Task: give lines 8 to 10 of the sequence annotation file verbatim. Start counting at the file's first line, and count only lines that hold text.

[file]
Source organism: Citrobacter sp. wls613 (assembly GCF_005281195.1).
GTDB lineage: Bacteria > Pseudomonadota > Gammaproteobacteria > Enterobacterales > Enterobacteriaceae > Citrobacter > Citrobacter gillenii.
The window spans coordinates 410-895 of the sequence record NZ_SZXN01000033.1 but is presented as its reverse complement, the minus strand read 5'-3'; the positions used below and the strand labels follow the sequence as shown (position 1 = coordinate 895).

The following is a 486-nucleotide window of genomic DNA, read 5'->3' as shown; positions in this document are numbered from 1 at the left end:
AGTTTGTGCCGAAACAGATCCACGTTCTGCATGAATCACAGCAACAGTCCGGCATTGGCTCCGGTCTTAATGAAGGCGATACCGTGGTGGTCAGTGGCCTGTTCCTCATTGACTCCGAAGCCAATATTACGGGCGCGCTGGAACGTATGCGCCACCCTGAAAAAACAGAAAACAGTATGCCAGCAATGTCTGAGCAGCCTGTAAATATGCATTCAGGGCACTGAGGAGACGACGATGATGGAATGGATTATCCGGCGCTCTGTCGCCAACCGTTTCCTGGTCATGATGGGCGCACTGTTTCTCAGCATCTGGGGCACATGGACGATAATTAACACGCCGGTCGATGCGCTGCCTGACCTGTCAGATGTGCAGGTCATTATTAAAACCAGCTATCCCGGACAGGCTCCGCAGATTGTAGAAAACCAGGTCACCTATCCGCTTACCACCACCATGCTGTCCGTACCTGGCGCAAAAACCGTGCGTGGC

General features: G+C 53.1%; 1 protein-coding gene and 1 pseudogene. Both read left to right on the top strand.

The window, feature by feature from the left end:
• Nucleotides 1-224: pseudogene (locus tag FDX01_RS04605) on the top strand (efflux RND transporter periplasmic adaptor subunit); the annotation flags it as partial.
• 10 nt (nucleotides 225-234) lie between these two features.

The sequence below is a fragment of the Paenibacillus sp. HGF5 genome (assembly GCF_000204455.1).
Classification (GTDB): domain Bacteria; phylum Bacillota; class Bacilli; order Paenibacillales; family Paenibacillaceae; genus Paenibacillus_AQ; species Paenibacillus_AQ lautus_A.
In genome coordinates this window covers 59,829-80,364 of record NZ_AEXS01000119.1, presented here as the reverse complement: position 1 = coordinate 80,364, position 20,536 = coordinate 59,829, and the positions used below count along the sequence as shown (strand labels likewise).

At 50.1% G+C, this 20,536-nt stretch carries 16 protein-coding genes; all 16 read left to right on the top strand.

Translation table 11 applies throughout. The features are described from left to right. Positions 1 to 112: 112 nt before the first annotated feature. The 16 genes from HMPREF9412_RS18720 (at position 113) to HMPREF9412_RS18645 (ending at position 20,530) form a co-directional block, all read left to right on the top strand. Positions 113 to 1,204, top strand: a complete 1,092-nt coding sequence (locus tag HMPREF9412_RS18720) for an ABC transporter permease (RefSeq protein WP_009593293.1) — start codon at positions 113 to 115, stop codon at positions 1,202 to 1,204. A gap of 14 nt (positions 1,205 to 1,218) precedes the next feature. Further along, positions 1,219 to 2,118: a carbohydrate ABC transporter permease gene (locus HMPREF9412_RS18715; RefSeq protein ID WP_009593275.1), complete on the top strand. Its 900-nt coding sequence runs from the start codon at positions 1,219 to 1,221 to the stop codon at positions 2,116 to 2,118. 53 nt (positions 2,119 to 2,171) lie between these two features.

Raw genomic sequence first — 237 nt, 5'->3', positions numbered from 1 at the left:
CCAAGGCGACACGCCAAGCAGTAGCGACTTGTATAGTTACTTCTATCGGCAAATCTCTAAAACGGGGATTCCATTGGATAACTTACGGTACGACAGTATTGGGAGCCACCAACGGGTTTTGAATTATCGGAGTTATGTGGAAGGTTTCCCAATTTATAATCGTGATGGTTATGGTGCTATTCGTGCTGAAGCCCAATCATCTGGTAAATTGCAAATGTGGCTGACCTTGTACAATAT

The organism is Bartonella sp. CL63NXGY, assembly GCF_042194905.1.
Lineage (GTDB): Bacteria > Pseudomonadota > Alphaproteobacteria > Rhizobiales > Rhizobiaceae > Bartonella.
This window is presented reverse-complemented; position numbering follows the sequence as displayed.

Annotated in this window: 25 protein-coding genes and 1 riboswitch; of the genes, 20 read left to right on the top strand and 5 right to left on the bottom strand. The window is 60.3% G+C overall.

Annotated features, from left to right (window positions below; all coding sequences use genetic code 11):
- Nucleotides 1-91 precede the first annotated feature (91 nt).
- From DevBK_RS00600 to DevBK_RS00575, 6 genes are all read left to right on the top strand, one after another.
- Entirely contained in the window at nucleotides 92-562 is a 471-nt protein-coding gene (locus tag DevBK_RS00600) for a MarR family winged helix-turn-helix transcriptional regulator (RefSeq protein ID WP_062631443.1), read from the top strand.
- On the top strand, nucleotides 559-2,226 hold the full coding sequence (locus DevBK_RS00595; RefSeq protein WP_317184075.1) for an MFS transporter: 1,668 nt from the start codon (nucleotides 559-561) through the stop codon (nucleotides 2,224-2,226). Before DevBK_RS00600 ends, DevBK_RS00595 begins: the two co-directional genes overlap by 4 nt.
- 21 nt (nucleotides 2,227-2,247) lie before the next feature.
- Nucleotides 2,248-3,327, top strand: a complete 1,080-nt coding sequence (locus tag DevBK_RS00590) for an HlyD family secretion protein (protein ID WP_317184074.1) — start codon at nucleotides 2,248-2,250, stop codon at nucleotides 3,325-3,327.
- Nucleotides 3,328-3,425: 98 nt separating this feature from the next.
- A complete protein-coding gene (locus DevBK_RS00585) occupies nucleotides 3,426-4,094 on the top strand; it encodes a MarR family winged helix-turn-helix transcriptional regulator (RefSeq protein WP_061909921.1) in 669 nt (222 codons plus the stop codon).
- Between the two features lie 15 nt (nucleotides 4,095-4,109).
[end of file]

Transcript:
• Nucleotides 1-224: pseudogene (locus tag FDX01_RS04605) on the top strand (efflux RND transporter periplasmic adaptor subunit); the annotation flags it as partial.
• 10 nt (nucleotides 225-234) lie between these two features.

The sequence below is a fragment of the Paenibacillus sp. HGF5 genome (assembly GCF_000204455.1).